GE defended the Mark I reactors, saying they have "a proven track record of performing reliably and safely for more than 40 years." The company called the Mark I "one of the workhorses of the industry" and said its reactors all meet NRC regulatory requirements.
In his review, Bridenbaugh said he concluded that the plants' containment system couldn't withstand the pressure in a worst-case "loss of coolant accident," a scenario "which turns out not to be the worst case . . . We're seeing a worst case in Fukushima."
Bridenbaugh also said that the reactors' cooling pools for storing highly radioactive spent nuclear fuel after it's burned in the reactor — pools located on a second floor, are in "a damned poor position" for replenishing them with water.
He said that a number of design and safety weaknesses left the plants vulnerable when devastated from last week's 9.0 earthquake and tsunami that knocked out electric power and leveled much of the northeast coast of Japan.
According to Jaczko, there was no water in the spent fuel pool in Fukishama's reactor No. 4, causing radiation levels to soar. Bridenbaugh said that he suspects that plant officials forgot that they'd also put live fuel in that pool when they took it offline before the earthquake for a major inspection, causing the fuel to heat up and boil away water far more quickly than usual.
Bridenbaugh, of Aptos, Calif., who spent more than 20 years a GE project manager, said he is "still wary of" the reactors. He said he tried to persuade his boss in early 1976 that the design flaw was too serious to ignore.
He said he wanted some plants using Mark I containment designs to be closed while an analysis was done, but the company objected.
However, he said, his boss told him: "Dale, it can't be that bad. And if we shut down all of these 16 plants now, it would probably be the end of GE's nuclear business."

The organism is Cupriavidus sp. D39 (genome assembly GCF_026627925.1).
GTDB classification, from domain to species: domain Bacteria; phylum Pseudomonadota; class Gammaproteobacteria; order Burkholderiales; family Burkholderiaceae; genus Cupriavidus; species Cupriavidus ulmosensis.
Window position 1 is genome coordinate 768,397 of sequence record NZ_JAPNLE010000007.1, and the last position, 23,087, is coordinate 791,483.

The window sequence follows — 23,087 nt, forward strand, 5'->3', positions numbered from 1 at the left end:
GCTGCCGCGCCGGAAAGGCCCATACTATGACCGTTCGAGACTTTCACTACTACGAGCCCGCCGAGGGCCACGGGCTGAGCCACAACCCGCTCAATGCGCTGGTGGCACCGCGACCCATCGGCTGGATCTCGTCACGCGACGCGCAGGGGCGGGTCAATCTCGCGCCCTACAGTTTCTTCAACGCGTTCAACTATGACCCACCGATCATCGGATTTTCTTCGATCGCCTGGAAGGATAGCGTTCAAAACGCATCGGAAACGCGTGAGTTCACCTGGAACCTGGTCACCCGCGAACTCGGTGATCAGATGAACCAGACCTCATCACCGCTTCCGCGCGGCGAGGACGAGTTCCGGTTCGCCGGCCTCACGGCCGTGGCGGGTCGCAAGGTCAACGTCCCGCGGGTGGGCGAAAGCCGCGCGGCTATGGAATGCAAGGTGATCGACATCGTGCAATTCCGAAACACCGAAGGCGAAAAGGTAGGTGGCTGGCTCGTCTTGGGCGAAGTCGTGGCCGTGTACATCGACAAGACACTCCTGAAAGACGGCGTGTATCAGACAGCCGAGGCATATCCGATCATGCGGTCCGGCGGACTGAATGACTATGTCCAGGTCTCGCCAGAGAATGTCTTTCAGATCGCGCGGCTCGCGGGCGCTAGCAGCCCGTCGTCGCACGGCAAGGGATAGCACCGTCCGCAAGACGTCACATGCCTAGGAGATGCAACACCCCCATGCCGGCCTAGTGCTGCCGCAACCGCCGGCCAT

Bridenbaugh said he'd long been disillusioned, and that was "the last straw." He quit a week later.
Together, he said, GE and the utilities that needed the plants' power generation capacity persuaded the NRC "that the probability of this major accident was low enough that the plants could continue to operate."
After the nuclear scare at Three Mile Island in Pennsylvania in 1979, Denton said in an interview, he ordered a review of containment systems used at all of the nation's nuclear plants. When compared with the different type of reactor vessel at Three Mile Island that withstood a partial meltdown, Denton, 75, of Knoxville, Tenn., said: "The Mark Ones didn't look as good."
In 1986, he also said in a speech to a trade industry group that the Mark I containment system had a high probability of failing.
Denton said the NRC wasn't too concerned about nuclear meltdowns until the Three Mile Island disaster, when he said it became clear that "severe accidents and core meltdowns were not impossible."
But he said the biggest problem in Japan was not that the plants had Mark I containment systems, but that the nuclear complex lost its power.
"They're all dependent on electricity," Denton said.
With 23 plants in the U.S. still using the Mark I reactors, Bridenbaugh said, "that's of concern."
"I'm hopeful that not very many of the 23 plants would be sited in locations where a magnitude 9 earthquake might occur, but I guess you can't really rule that out," he said.
(Margaret Talev contributed to this article.)